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Synthetic Pictures Cooks Up Apocalyptic Back Yard Burgers

Director Justin Corsbie creates ?Flamethrower? comedy spot for back yard burgers (November 29, 2005)

Synthetic Pictures' Director Justin Corsbie creates "Flamethrower" comedy spot for back yard burgers

Synthetic Pictures' Director Justin Corsbie creates "Flamethrower" comedy spot for back yard burgers

Theres the Do It Yourself way to get the taste of blackened chicken on your grill and theres the Back Yard Burgers way. ?Flamethrower, an incendiary new spot directed by Synthetic Pictures' Justin Corsbie demonstrates the difference.

The commercial for the regional casual dining chain, from The Allison Agency/Little Rock, finds a man donning a flame-retardant silver suit and face guard so he can prepare blackened chicken for his wife and daughter on their backyard grill. With a flamethrower strapped to his back he proceeds to bombard the chicken on the charcoal grill as his family looks on. Quirky perspective shots capture him cooking at full blast, even aiming a fireball straight at the camera.

?Theres a better way to get that great backyard taste...like our blackened chicken sandwich, advises the voiceover as the spot cuts to tempting tabletop footage. The man with a flamethrower reappears bending over the remnants of his grill in his thoroughly charred backyard, where a tree branch is still alight and flames lick the head of a plastic pink flamingo.

?We interviewed tons of productions companies across the southeast and chose Synthetic because of the presentation they put on that made the case for why they should shoot the spot, recalls Bill Brookshire, creative director/producer at The Allison Agency. ?Justin gave us new takes on the creative. He showed us his vision, and thats what made the difference.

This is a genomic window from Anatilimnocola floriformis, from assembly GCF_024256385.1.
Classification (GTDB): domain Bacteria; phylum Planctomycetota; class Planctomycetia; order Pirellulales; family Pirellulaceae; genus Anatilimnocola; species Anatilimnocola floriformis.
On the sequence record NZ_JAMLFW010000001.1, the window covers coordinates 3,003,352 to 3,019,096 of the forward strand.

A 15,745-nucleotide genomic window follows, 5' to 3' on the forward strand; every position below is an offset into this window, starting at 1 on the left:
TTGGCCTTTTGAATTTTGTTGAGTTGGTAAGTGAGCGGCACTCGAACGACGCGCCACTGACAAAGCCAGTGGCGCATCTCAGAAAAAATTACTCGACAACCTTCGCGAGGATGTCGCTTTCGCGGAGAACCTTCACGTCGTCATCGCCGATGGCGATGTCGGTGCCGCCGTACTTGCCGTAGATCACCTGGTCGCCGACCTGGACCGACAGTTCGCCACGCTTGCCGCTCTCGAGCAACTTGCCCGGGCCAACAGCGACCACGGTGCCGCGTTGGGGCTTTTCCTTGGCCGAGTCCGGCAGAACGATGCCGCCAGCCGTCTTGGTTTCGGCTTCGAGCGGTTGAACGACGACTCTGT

As one of four spots for Back Yard Burgers, which Corsbie shot with DP Jay P. Lipa in two days, ?Flamethrower posed numerous safety issues that typically surround a production where pyrotechnics play a key role. Effects technicians and firefighters were on set, a stuntman stepped into the role of dad after the talent lowered his visor, and Plexiglas shielded the 35mm camera from head-on shots of the flamethrower.

The pyro elements for all of the spots were shot at the same time. While Corsbie was perched on a 45-foot Titan crane to capture a mushroom-cloud explosion for one of the spots, he had a birds-eye view as his carefully-dressed, charred backyard was washed away by the safety hoses.

?Everything got trampled and washed out due to the safety precautions for the pyrotechnics, so we had to scramble to make the yard look charred again, says Corsbie. ?We torched a tree and dressed the yard with more black soot and charcoal. But I wasnt sure that the yard looked authentic enough.